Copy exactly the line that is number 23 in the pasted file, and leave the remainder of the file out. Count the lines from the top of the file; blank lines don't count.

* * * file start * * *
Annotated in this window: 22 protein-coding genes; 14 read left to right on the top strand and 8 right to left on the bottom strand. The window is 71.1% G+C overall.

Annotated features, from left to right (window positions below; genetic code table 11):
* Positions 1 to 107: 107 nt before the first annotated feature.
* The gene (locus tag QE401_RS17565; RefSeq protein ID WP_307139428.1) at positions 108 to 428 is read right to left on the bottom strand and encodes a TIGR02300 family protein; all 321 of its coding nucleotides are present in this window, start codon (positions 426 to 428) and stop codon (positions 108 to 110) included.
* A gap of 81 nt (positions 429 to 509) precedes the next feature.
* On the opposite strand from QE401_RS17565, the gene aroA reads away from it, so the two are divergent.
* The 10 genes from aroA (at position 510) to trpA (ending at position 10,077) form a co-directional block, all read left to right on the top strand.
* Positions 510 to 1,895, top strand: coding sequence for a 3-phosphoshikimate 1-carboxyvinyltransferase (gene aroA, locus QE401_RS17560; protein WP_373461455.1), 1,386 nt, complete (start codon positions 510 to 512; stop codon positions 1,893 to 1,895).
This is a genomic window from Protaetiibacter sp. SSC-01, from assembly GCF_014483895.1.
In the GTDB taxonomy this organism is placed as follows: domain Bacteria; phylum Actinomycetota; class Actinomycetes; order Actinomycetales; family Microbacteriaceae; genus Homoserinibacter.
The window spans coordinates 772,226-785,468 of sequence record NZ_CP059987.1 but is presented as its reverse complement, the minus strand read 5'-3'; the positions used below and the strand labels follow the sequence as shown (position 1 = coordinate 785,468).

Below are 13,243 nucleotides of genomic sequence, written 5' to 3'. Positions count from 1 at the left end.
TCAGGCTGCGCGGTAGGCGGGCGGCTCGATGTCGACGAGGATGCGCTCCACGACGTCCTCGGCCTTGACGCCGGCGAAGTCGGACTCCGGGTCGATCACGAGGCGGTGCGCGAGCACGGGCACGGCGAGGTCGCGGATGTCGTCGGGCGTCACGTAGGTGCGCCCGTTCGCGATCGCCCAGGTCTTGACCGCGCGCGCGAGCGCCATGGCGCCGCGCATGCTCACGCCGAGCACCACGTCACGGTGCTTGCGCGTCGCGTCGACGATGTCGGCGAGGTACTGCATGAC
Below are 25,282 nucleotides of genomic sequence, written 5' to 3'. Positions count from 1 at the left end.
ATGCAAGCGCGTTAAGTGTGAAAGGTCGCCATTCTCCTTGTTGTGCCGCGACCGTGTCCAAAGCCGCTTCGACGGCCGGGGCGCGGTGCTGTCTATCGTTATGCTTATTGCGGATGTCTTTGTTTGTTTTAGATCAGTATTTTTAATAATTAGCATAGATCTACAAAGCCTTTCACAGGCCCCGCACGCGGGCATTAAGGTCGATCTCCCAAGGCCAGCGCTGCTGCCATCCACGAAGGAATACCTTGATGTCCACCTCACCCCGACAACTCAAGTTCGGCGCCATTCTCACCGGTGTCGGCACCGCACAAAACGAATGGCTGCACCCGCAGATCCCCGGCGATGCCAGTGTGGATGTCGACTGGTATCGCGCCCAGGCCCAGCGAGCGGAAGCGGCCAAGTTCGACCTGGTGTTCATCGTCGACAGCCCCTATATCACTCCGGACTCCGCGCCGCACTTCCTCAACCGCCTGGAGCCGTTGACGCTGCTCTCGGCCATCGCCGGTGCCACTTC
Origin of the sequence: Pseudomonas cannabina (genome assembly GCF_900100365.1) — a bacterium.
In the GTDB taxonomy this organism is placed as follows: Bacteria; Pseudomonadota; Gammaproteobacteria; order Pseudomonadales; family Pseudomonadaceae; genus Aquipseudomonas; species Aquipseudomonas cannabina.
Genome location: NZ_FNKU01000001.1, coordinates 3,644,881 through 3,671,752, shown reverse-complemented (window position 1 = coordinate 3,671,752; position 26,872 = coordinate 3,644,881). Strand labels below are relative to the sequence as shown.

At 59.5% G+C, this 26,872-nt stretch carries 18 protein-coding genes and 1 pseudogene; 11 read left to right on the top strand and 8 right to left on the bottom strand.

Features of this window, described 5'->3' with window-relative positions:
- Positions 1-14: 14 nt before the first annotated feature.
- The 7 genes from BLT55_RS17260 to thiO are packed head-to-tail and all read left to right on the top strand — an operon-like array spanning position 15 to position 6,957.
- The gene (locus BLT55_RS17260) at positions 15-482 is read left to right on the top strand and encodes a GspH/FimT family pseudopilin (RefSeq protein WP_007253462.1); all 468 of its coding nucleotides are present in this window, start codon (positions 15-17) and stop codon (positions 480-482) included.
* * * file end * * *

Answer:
- The gene (locus BLT55_RS17260) at positions 15-482 is read left to right on the top strand and encodes a GspH/FimT family pseudopilin (RefSeq protein WP_007253462.1); all 468 of its coding nucleotides are present in this window, start codon (positions 15-17) and stop codon (positions 480-482) included.